I remember when the Need for Speed franchise attempted to break the “bad boy” mould by shifting gears toward closed track racing. Need for Speed: Shift worked well enough, but garnered a lot of negative attention for the way it threw long-time fans to the wolves. Much in the same way, Forza also decided to become a much more accessible racing franchise. The difference, however, is in how the two franchises dealt with their changes. Need for Speed persisted for a couple of years, releasing three closed track games in as many years before it would concede and give fans what they asked for. Forza, on the other hand, simply split off into an entirely new franchise. Going forward, the franchise would consist of Forza Motorsport for simulation and closed track enthusiasts, while pick-up-and-play racing game fans could jump into Forza Horizon. Two different games for two different markets. This is what Project Cars 3 should have done, instead it proceeds to disappoint long time fans of the franchise.
It is no secret that there are a plethora of vehicle racing simulators available. For years, Gran Turismo and Forza Motorsport led the pack as the forerunners. This was until Project Cars entered the scene and subsequently dominated thanks to its combination of aesthetics and pinpoint accuracy. Its sequel, Project Cars 2 did everything the first did, only better; winning multiple awards for its simulation and racing. It would stand to reason then that a sequel, three years in the making, would hit it out of the ballpark. Alas, in reality, the third instalment does not. Project Cars 3 does a few things right, but fundamentally gets its legacy so wrong that long term fans of the franchise will wonder why the game is even called ‘Project Cars’. As far as Simulation goes, Project Cars 3 sets the franchise back by years, all in favour of becoming the next… Grid?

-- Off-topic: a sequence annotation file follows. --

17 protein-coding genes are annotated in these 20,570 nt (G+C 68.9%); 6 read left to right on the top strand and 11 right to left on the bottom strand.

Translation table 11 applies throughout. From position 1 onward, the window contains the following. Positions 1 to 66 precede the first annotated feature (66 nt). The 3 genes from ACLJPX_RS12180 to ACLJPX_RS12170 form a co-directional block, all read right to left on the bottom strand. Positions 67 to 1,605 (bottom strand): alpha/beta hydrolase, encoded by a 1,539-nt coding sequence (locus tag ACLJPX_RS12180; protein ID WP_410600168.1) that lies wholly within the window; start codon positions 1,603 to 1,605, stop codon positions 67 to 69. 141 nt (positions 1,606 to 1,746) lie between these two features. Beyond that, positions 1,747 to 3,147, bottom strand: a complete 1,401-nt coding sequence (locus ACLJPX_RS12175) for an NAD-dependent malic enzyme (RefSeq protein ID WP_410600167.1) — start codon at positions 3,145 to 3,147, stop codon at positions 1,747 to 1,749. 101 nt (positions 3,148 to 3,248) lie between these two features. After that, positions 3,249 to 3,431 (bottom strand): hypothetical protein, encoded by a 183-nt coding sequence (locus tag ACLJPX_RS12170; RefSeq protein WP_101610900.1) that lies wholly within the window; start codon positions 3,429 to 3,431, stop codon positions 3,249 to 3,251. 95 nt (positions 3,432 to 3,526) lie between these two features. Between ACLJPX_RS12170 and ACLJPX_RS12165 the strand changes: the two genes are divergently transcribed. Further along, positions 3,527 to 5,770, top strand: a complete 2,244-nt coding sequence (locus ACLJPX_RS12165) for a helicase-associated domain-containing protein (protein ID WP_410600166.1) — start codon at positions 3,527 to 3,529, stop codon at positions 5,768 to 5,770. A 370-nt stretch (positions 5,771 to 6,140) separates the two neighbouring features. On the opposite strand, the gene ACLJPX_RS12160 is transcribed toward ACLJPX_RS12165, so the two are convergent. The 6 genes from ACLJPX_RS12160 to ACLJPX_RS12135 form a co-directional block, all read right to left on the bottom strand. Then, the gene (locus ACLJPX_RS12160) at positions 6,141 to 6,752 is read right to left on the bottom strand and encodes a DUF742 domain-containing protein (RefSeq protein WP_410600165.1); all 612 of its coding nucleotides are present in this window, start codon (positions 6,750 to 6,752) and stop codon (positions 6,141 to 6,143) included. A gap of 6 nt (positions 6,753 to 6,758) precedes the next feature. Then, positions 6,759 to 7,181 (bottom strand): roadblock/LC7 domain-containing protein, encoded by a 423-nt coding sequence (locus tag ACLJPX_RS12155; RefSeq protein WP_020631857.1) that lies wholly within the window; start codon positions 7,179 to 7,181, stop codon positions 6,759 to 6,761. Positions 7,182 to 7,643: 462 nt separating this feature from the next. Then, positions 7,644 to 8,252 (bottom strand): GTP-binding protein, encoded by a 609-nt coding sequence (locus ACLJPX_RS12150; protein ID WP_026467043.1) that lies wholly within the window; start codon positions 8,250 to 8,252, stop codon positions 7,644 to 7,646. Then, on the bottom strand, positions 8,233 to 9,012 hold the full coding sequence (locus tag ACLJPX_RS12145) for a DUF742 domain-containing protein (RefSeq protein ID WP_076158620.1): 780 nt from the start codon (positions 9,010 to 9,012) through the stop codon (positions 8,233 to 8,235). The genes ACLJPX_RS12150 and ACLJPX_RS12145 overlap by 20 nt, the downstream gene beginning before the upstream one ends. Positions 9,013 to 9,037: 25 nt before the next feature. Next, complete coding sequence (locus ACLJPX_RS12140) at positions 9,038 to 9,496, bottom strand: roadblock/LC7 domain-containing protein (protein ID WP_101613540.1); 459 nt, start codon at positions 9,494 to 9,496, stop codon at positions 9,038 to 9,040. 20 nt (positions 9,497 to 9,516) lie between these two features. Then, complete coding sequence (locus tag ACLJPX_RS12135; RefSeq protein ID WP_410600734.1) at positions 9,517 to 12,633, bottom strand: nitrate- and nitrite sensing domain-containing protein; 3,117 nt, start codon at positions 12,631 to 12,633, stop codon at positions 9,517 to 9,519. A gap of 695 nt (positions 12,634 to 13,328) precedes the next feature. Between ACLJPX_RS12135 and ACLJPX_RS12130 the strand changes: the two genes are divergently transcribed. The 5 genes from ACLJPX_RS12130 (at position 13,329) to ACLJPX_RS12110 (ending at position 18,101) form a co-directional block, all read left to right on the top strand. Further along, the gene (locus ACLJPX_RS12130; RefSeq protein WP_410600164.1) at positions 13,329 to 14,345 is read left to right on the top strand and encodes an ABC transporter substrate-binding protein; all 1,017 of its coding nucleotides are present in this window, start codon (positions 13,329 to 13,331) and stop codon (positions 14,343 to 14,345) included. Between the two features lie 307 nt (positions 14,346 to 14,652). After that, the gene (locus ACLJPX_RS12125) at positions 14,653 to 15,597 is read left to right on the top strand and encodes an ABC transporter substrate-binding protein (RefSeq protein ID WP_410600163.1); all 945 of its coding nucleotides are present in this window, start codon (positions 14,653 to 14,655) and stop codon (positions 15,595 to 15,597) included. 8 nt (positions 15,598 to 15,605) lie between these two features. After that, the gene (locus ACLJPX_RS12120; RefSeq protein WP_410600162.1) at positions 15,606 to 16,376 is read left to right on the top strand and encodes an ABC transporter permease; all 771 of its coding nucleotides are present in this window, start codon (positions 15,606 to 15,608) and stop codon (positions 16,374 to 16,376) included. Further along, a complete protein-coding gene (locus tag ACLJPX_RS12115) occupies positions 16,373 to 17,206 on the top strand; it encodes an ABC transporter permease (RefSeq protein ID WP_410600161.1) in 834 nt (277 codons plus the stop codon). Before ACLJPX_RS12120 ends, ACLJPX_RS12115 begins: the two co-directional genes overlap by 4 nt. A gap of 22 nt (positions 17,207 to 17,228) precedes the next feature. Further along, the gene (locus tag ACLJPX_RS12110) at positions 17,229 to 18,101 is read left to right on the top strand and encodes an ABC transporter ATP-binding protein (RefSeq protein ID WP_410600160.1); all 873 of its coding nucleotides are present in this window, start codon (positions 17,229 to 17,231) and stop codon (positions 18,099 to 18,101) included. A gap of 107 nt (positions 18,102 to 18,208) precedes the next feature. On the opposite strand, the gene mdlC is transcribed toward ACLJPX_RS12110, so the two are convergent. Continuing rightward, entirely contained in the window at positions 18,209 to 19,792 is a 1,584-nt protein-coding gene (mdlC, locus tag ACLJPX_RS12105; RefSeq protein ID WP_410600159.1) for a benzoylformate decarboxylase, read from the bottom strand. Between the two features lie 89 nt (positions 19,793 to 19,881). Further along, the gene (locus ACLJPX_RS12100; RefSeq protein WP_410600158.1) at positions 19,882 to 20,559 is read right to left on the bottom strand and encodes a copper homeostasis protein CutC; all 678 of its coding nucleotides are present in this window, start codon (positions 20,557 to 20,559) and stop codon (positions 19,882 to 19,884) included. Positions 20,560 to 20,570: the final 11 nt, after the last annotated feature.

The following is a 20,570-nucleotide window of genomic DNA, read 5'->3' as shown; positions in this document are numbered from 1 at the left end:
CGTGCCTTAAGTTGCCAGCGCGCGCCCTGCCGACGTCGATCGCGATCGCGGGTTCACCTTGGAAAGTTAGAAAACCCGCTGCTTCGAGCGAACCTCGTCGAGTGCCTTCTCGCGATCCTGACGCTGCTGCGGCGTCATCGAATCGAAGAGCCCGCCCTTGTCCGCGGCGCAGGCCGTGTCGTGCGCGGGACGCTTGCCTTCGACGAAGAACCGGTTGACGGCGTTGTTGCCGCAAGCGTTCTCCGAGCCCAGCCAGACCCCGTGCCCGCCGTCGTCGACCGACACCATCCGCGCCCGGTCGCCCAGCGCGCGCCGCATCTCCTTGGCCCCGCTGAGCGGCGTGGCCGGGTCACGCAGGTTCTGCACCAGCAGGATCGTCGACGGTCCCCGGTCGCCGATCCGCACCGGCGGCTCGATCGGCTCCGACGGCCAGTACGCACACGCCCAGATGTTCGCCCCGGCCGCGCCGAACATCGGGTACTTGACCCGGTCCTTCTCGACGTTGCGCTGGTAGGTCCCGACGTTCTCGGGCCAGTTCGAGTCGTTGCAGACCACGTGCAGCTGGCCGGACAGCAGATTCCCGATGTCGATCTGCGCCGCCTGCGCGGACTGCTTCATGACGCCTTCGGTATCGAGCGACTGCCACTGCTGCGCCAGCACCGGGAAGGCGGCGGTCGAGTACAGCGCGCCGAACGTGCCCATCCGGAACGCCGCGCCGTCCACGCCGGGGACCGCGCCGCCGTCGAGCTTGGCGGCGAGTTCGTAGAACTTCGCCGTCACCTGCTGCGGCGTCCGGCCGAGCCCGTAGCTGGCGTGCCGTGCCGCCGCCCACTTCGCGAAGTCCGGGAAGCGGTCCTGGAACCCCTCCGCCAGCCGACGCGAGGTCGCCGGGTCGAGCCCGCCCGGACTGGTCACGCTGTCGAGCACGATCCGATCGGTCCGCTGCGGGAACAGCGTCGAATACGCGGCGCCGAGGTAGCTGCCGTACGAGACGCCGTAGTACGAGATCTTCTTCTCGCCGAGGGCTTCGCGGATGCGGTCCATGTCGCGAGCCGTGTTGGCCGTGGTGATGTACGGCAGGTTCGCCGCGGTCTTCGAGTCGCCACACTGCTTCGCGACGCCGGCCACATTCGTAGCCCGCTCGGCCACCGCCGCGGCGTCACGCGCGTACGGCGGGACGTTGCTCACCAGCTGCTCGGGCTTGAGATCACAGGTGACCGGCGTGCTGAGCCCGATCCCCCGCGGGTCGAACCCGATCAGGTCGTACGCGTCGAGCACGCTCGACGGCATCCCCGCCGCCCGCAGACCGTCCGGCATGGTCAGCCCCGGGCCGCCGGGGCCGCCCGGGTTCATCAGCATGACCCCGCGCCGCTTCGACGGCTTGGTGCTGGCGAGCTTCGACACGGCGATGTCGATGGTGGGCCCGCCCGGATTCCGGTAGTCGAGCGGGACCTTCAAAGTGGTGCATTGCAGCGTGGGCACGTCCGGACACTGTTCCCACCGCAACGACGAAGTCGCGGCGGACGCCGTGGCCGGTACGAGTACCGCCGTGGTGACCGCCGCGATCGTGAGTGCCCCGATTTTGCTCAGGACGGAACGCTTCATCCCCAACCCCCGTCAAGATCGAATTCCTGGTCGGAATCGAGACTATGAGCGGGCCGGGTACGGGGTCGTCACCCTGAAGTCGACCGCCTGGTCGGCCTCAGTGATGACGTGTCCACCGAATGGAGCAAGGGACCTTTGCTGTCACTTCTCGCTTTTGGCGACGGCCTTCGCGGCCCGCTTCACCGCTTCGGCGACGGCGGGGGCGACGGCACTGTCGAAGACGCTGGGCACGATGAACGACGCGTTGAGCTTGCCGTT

At its core, Project Cars 3 seems to have no idea what it wants to be. For some inexplicable reason, the game does not deliver what either of its predecessors offered, while simultaneously coming off as if it has performance anxiety when attempting to be an arcade racer. Ultimately, this strangeness only serves to create frustration as long-time fans attempt to get to grips with the wild new direction, and new fans struggle to place the game into a category it suits well. Simply put, Project Cars 3 goes against the path the franchise carved for itself in the most awkward of ways.